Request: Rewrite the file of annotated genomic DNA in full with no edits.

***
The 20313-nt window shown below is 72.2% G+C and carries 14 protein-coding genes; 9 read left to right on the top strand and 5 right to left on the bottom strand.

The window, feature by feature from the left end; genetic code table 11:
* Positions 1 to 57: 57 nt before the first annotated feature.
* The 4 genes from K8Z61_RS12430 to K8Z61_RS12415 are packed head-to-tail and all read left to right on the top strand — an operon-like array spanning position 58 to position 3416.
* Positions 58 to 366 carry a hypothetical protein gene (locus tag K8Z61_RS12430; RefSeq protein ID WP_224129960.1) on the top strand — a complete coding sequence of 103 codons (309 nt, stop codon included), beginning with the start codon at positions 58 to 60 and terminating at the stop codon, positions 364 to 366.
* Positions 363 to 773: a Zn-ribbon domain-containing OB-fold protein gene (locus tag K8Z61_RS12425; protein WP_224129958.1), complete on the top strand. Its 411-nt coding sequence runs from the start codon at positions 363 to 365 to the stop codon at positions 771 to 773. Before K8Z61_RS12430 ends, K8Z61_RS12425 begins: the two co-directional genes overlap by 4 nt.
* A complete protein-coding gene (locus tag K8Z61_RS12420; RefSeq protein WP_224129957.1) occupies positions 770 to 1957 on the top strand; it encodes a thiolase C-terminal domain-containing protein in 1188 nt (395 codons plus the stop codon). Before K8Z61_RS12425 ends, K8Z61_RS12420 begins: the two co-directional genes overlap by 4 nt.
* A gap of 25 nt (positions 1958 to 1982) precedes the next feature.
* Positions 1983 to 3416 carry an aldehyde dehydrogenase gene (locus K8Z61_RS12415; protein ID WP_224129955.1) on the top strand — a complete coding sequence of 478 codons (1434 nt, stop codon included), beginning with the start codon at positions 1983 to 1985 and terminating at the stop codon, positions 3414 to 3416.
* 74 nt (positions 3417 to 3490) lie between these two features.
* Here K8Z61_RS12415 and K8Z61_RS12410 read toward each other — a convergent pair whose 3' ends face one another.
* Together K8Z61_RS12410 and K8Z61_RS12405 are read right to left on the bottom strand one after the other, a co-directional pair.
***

The 20313-nt window shown below is 72.2% G+C and carries 14 protein-coding genes; 9 read left to right on the top strand and 5 right to left on the bottom strand.

The window, feature by feature from the left end; genetic code table 11:
* Positions 1 to 57: 57 nt before the first annotated feature.
* The 4 genes from K8Z61_RS12430 to K8Z61_RS12415 are packed head-to-tail and all read left to right on the top strand — an operon-like array spanning position 58 to position 3416.
* Positions 58 to 366 carry a hypothetical protein gene (locus tag K8Z61_RS12430; RefSeq protein ID WP_224129960.1) on the top strand — a complete coding sequence of 103 codons (309 nt, stop codon included), beginning with the start codon at positions 58 to 60 and terminating at the stop codon, positions 364 to 366.
* Positions 363 to 773: a Zn-ribbon domain-containing OB-fold protein gene (locus tag K8Z61_RS12425; protein WP_224129958.1), complete on the top strand. Its 411-nt coding sequence runs from the start codon at positions 363 to 365 to the stop codon at positions 771 to 773. Before K8Z61_RS12430 ends, K8Z61_RS12425 begins: the two co-directional genes overlap by 4 nt.
* A complete protein-coding gene (locus tag K8Z61_RS12420; RefSeq protein WP_224129957.1) occupies positions 770 to 1957 on the top strand; it encodes a thiolase C-terminal domain-containing protein in 1188 nt (395 codons plus the stop codon). Before K8Z61_RS12425 ends, K8Z61_RS12420 begins: the two co-directional genes overlap by 4 nt.
* A gap of 25 nt (positions 1958 to 1982) precedes the next feature.
* Positions 1983 to 3416 carry an aldehyde dehydrogenase gene (locus K8Z61_RS12415; protein ID WP_224129955.1) on the top strand — a complete coding sequence of 478 codons (1434 nt, stop codon included), beginning with the start codon at positions 1983 to 1985 and terminating at the stop codon, positions 3414 to 3416.
* 74 nt (positions 3417 to 3490) lie between these two features.
* Here K8Z61_RS12415 and K8Z61_RS12410 read toward each other — a convergent pair whose 3' ends face one another.
* Together K8Z61_RS12410 and K8Z61_RS12405 are read right to left on the bottom strand one after the other, a co-directional pair.